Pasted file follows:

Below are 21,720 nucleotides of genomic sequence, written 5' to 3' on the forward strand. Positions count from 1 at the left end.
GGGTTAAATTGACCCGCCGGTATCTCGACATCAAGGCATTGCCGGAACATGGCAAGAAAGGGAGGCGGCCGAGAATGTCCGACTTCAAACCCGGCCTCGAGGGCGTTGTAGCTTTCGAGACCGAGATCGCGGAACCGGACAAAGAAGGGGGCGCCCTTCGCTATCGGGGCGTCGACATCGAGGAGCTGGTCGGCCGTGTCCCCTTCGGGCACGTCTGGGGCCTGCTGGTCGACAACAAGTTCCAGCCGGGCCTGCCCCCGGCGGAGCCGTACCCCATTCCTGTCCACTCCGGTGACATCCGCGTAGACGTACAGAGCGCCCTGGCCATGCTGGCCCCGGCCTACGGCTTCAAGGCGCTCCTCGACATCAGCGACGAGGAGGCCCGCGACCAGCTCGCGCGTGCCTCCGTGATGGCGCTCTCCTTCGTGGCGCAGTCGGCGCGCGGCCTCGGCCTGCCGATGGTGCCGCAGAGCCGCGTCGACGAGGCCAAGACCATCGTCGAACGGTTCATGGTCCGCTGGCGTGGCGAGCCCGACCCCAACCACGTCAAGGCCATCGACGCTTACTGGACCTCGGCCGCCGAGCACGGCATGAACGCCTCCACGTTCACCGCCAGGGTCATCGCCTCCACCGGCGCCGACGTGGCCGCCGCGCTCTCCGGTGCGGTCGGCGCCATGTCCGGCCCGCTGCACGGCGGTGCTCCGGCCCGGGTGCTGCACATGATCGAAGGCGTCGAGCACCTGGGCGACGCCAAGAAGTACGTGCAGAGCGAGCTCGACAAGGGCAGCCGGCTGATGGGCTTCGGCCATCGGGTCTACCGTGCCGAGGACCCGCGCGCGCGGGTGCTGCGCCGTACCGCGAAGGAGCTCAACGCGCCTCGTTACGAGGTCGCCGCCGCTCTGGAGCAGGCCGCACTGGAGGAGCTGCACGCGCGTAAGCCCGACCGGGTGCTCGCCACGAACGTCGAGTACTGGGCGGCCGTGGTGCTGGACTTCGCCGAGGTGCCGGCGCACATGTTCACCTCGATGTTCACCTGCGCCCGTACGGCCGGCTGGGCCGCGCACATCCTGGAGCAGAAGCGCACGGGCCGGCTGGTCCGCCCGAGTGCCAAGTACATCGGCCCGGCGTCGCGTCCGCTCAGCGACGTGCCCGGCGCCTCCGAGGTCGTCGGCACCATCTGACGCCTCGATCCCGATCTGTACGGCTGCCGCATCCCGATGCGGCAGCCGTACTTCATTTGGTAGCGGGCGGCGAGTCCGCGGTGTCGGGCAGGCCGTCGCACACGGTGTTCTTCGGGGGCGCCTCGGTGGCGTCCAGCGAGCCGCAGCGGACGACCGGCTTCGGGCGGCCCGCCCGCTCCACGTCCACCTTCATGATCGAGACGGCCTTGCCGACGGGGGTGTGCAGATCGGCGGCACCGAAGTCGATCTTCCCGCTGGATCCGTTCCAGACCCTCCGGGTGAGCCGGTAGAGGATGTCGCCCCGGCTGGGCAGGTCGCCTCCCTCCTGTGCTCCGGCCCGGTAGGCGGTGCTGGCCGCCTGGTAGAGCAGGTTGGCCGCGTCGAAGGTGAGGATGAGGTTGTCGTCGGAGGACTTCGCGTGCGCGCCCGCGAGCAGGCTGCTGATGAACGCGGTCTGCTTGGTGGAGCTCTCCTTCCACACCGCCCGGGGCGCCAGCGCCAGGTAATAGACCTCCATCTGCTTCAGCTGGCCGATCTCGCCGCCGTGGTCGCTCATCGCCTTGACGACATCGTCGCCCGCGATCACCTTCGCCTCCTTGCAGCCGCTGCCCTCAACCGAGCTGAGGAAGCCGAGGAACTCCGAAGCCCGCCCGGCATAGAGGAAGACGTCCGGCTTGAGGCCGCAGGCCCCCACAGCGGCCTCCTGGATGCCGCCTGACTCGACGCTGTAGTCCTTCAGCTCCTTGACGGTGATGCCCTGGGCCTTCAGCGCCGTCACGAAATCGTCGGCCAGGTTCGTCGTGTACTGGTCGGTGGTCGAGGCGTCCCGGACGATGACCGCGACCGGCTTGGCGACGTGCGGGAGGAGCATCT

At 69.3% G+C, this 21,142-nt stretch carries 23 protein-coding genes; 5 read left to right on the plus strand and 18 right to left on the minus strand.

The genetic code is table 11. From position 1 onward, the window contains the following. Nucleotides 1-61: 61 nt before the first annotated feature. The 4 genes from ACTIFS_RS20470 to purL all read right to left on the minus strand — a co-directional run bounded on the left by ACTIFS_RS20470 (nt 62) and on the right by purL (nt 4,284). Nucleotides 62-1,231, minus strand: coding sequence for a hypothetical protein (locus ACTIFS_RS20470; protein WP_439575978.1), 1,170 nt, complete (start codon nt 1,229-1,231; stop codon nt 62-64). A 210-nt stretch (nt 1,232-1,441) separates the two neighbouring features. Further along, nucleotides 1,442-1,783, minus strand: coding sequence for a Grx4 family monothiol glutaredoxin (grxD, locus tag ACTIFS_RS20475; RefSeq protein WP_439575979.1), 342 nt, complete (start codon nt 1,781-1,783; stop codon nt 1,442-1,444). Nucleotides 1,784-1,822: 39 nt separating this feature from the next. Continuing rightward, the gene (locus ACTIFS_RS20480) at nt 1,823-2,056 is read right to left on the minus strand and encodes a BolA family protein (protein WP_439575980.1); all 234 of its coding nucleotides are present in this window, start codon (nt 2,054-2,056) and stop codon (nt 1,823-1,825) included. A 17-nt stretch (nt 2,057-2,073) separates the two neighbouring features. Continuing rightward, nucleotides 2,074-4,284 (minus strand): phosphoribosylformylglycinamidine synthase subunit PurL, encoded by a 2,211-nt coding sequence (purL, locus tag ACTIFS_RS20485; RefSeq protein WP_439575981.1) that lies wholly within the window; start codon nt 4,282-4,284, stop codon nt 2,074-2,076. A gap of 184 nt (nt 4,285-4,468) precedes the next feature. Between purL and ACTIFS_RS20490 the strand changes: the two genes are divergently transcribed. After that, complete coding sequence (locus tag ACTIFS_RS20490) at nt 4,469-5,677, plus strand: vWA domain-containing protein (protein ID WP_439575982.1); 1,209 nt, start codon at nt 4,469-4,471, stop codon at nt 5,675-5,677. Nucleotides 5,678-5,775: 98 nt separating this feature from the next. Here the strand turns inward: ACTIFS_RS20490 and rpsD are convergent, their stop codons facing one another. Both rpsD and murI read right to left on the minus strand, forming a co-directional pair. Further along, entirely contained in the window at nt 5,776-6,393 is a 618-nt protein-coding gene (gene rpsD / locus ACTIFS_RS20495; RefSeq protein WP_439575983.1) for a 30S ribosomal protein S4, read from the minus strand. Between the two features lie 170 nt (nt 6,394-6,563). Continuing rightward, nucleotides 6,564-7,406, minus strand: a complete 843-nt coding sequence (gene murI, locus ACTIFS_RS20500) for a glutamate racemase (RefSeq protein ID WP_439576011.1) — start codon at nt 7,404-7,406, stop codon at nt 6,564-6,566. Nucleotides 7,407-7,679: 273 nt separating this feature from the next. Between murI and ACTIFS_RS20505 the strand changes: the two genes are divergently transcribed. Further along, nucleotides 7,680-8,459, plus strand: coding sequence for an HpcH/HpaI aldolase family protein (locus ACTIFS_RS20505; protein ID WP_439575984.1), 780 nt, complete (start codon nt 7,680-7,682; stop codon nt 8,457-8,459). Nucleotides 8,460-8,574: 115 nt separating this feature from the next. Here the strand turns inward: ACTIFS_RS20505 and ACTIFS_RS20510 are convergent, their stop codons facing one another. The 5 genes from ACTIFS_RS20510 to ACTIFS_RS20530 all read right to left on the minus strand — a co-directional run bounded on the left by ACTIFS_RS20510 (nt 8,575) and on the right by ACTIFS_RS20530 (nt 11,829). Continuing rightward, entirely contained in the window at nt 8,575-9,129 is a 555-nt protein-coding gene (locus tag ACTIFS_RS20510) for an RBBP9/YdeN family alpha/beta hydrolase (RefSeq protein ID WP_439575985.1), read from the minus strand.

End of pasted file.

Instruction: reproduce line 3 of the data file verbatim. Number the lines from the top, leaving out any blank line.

At 69.3% G+C, this 21,142-nt stretch carries 23 protein-coding genes; 5 read left to right on the plus strand and 18 right to left on the minus strand.